While each command deserves its own consideration, it is worth observing that the multitude of commands can be generally classified under five headings. In what follows I have listed each passage under one of these five headings. In the weeks ahead I hope to look at each passage individually.

  1. Love One Another
  2. Be at Peace with One Another
  3. Show Hospitality to One Another
  4. Do Good and Not Evil to One Another
  5. Edify One Another

Continue reading

One Anothering: How the Church Does Life Together

one another

 So we, though many, are one body in Christ,
and individually members one of another.
– Romans 12:5 –

There are in the New Testament roughly 100 places where the word ἀλλήλων, usually translated “one another,” is used. Beginning with Jesus’ command in John 13:34–35, the apostles develop a vision of church life that presses people of different backgrounds to follow Christ with one another. Using dozens of metaphors, they describe the church as as a body, a bride, a priesthood, a temple, a household, and a family.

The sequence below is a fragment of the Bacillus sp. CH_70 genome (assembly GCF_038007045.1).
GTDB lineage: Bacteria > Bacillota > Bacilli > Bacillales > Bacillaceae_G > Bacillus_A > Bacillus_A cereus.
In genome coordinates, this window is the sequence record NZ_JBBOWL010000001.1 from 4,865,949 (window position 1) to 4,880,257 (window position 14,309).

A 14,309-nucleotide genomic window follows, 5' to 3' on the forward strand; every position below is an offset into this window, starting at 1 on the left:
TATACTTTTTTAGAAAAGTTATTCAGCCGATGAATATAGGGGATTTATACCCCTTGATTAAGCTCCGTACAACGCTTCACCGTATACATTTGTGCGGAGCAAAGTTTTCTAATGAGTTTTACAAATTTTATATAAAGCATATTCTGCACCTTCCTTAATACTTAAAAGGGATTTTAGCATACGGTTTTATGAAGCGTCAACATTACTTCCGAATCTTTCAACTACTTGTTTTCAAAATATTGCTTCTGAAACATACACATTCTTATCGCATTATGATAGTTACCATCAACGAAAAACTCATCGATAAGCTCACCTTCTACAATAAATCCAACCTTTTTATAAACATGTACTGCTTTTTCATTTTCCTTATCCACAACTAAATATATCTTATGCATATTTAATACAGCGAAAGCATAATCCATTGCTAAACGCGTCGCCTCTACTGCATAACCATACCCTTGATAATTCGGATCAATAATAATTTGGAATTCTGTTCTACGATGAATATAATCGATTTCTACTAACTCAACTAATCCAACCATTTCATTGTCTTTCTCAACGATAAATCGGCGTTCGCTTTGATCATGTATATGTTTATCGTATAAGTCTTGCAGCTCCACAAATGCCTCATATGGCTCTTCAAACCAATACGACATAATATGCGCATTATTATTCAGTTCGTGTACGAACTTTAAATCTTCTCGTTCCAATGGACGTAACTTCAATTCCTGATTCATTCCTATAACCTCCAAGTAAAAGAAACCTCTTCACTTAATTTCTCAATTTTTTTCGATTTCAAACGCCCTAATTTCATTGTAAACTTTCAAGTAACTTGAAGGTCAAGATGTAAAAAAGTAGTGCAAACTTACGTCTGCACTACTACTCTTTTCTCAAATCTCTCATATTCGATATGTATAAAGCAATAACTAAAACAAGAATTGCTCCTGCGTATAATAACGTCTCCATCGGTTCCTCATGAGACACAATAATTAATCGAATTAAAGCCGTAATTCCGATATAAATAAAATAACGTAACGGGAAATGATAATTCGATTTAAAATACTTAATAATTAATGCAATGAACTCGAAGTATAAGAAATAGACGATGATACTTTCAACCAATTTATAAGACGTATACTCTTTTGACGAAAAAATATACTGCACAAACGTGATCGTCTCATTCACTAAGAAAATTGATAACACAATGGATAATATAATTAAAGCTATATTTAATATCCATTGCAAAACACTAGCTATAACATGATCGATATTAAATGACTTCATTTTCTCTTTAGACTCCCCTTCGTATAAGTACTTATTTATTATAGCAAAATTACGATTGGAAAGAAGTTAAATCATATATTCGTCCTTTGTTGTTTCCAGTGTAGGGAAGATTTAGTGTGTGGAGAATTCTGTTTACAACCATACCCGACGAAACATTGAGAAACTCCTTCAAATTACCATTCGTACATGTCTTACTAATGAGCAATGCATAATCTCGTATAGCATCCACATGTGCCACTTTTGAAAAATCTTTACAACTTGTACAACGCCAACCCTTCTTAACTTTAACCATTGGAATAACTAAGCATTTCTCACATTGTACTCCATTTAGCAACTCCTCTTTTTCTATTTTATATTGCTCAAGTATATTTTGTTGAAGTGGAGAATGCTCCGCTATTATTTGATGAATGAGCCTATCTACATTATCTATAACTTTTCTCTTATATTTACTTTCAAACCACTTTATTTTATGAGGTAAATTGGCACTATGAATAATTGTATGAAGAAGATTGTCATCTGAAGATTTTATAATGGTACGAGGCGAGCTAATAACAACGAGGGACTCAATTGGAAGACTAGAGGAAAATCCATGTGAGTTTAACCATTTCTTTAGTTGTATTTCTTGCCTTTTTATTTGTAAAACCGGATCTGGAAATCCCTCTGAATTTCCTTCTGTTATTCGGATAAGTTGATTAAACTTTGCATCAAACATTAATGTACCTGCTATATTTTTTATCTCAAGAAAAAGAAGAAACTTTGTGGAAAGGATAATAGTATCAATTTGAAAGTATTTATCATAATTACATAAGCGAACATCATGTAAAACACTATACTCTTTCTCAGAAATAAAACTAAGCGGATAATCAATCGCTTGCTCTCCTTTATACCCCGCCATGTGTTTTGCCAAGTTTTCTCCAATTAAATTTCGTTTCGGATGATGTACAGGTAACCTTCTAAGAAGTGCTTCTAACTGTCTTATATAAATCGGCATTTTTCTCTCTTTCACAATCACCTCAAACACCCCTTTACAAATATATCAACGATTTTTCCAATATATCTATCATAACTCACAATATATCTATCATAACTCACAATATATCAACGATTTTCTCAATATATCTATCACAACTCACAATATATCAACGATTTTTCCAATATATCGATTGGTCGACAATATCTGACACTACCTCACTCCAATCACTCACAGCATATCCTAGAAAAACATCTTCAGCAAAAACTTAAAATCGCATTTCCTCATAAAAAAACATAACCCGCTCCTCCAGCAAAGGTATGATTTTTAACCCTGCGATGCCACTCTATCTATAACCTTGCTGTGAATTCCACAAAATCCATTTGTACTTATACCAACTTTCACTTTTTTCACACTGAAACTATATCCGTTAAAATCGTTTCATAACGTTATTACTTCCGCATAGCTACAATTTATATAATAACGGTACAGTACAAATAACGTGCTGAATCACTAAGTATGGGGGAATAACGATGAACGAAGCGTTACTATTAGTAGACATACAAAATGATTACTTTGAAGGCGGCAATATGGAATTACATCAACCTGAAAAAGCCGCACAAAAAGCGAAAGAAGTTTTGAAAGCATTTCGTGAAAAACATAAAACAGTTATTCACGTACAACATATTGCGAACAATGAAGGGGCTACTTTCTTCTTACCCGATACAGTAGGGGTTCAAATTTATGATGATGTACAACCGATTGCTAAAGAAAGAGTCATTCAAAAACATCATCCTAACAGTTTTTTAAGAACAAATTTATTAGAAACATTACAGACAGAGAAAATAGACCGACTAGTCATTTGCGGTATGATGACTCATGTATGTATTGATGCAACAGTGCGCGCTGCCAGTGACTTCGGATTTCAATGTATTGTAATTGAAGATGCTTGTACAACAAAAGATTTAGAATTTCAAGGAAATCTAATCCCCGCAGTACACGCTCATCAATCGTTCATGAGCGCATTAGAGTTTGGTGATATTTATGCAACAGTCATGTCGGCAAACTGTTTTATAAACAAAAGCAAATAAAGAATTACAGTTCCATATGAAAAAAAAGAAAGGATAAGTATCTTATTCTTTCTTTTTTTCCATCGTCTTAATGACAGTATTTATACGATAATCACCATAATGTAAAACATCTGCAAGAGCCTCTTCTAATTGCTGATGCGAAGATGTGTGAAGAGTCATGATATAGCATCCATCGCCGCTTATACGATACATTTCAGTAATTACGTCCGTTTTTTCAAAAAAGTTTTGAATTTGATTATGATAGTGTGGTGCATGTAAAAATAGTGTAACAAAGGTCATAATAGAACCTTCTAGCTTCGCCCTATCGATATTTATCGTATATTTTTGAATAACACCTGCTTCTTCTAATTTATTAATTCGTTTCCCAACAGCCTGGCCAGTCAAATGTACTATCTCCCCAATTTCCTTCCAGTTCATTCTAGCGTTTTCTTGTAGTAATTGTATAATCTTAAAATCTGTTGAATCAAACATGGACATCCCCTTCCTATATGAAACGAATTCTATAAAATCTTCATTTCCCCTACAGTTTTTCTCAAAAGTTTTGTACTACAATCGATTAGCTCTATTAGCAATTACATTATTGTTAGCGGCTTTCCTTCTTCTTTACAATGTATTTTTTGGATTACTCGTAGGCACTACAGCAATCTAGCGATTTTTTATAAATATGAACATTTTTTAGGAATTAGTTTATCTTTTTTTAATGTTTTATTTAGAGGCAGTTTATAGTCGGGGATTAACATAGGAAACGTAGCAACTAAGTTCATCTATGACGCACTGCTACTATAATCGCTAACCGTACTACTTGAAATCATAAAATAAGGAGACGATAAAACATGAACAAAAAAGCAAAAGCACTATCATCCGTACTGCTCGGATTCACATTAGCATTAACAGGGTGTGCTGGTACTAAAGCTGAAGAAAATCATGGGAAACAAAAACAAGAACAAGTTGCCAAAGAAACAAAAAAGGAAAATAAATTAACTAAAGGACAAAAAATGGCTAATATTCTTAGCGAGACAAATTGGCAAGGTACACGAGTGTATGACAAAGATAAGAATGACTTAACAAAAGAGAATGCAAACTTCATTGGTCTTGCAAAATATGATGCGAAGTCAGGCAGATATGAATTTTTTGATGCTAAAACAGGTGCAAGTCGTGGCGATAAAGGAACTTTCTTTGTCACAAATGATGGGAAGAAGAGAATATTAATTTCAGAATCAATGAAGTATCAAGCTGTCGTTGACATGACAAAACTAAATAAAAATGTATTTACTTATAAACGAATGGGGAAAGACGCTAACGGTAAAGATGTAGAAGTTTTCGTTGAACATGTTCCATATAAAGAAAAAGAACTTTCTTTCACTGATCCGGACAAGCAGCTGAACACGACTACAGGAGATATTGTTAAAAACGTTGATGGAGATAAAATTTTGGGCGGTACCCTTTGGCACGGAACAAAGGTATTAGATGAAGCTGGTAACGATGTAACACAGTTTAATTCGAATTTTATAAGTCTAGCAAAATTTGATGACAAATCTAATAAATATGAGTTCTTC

In these word pictures, the One Another’s function as the imperatives that call brothers and sisters to get along in the Lord. Elbows and earlobes are called to honor one another in the body of Christ. Jews and Gentiles are taught they who were once divided are now united in the one new man, Jesus Christ.

Still before giving attention to the manifold imperative of loving one another, we must first realize that we are one of another. As Paul puts it in Romans 12:5, “so we, though many, are one body in Christ, and individually members one of another.” Before we can love one another, forgive one another, or bear up one another, we must realize the One Another’s are set in the context of the local church. Continue reading

Life in Community: ‘The Roses and Lilies’ of the Christian Life

lifeWriting from Germany on the precipice of war, Dietrich Bonhoeffer wrote a classic on Christian community. In Life Together he called attention the grace of Christian community, calling it “the ‘roses and lilies’ of the Christian life” (21).

In our country, where freedom to worship remains unchecked, his words provide a needed corrective to any laissez-faire attitude we may have towards biblical community. While church membership and attendance are generally affirmed by Christians, I don’t think we see how much grace there is in our ability to gather. By contrast, Bonhoeffer watched the Third Reich run over the church and the Church in turn to compromise with the state.